(Seen at the preview performance on 14th November 2016)
This “Half a Sixpence” gleams as a freshly-minted show should. The original 1963
David Heneker hit has been re-worked by Stiles and Drewe under the beady eye of
musical theatre expert Cameron Mackintosh himself.
Out go “The Oak and The
Ash” and (sadly) “All In The Cause of Economy,” plus much of the original
arrangements of everything else. In come nine fresh songs, of increasing quality
as the show progresses.
Almost every number is given big “set piece” staging. The wonderful “Back The
Right Horse” (a hymn to theatre producers everywhere) must have been written for
Sir Cameron, “Pick Out A Simple Tune” as a gift from Stiles and Drewe to us, the
audience; and the re-working of “Long Ago” into a gorgeous musing their thanks
to Mr Heneker.
The monkey was left in no doubt, either, that this is a Mackintosh show. It’s
a masterclass in production values. Paul Brown’s revolving set, Paule
Constable’s lighting and Luke Hall’s Video Design takes us to shops, pubs, the
seaside pier, garden parties, grand homes, hovels and all points between - in
the course of Kipp’s progress from shop assistant to Society man and finally to
his personal comfort level.
Best of all, it sounds good. Mick Potter keeps it natural on the ear, making
sure that William David Brohn and Tom Kelly’s new yet respectful orchestrations
are properly heard.
Andrew Wright (choreographer) and Rachel Kavanaugh (director) keep the actors
moving, and even when the plot slows a little in act one to set up the far
livelier act two, the show itself rarely falters. The only glaring criticism the
monkey could find was new number “Look Alive” failing to do the work of “All In
The Cause of Economy” both in scene setting and adding the required edge of
bitterness to surviving classic “Money to Burn.”
Of the cast, the majority of praise will undoubtedly fall on Kipps.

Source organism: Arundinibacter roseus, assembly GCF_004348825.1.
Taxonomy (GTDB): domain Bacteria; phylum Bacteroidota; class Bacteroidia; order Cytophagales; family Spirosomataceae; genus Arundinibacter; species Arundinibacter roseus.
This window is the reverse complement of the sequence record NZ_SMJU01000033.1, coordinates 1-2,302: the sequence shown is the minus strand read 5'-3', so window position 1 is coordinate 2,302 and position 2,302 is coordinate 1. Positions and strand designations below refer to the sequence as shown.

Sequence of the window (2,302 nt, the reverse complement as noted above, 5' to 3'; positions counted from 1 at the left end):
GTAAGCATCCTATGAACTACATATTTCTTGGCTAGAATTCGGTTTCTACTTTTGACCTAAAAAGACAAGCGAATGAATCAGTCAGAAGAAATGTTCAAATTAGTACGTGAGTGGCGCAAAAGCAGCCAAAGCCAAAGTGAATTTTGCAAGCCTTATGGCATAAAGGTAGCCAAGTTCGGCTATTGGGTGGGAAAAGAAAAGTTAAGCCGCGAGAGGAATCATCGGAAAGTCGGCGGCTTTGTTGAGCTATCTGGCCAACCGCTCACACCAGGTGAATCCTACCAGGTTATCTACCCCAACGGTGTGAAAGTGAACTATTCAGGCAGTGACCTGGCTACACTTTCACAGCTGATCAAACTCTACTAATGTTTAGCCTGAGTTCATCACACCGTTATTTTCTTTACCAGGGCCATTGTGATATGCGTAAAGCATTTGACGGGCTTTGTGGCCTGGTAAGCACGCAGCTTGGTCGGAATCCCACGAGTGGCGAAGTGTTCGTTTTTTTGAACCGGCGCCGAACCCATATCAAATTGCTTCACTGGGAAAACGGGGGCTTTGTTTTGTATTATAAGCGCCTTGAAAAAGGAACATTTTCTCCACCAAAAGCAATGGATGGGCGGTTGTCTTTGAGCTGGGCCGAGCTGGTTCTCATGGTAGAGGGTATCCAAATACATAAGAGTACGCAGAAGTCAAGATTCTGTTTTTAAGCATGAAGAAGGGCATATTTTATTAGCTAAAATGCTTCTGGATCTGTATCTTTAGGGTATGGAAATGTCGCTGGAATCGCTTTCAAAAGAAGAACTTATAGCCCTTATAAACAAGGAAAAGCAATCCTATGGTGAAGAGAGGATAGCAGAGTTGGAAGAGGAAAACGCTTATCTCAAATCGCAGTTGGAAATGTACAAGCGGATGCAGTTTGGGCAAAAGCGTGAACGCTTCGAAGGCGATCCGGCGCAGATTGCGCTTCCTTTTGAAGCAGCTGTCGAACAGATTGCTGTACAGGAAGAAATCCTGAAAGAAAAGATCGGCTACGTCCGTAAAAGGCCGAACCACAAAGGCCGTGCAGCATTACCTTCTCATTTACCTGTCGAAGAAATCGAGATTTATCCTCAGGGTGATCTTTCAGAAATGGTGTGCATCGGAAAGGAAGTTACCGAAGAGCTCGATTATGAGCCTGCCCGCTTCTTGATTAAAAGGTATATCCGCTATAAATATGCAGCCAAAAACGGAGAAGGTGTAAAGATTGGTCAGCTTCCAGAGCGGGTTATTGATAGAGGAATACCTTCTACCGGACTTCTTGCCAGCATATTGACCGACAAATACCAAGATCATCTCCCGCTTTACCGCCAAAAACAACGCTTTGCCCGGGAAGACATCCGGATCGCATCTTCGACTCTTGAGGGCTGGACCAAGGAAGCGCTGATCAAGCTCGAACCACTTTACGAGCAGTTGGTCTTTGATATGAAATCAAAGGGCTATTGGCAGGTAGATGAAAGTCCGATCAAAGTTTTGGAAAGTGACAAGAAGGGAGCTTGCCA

Charlie Stemp – fresh Drama School graduate and now West End Leading Man in a
single bound, rather as if an unknown grandfather had willed him the role. A
cross between Tommy Steele and Michael Crawford, his stage presence is based on
comic timing and agility as he quips, sings, dances, tumbles and clowns, seldom
leaving the stage. If he isn’t appearing, there will be protests at the box
office, the monkey is certain.
For the monkey, however,
Ian Bartholomew as actor, impresario and terrible cyclist Chitterlow stole the
show. “Back The Right Horse” punches proceedings up a gear at the right moment,
and his years of experience enhance gloriously every scene he plays.
For the ladies,
Emma Williams gives us a lovely Helen Walsingham, aloof yet kinder than her
(neatly snobbish Vivien Parry) will allow. Jane How’s Lady Punnet is another
member of society worth mention, a rounded performance underlining perfectly the
difference between true and aspiring class.
As Ann, Kipp’s “girl from back when,” Devon-Elise Johnson makes a good
transformation from 16 to 22 (better than Stemp – the opening eschews the
difficulty of child actors by having the leads play themselves younger). There’s
a sweetness that will deepen as her performance grows, for sure , and her solo
number is a highlight.
With an energetic and talented company behind them, and managing to send us
off with both a “Crash Bang Wallop” (Gerard Carey’s camp photographer skating
the line of good taste) plus an even better surprise to finish with, this
musical does exactly what the “old time shows should,” letting us leave many
times happier than when we went in.
It’s the full glittering shilling – so do spend yours to see it. 5 stars.
Photo credits: Manuel Harlan, used by kind permission.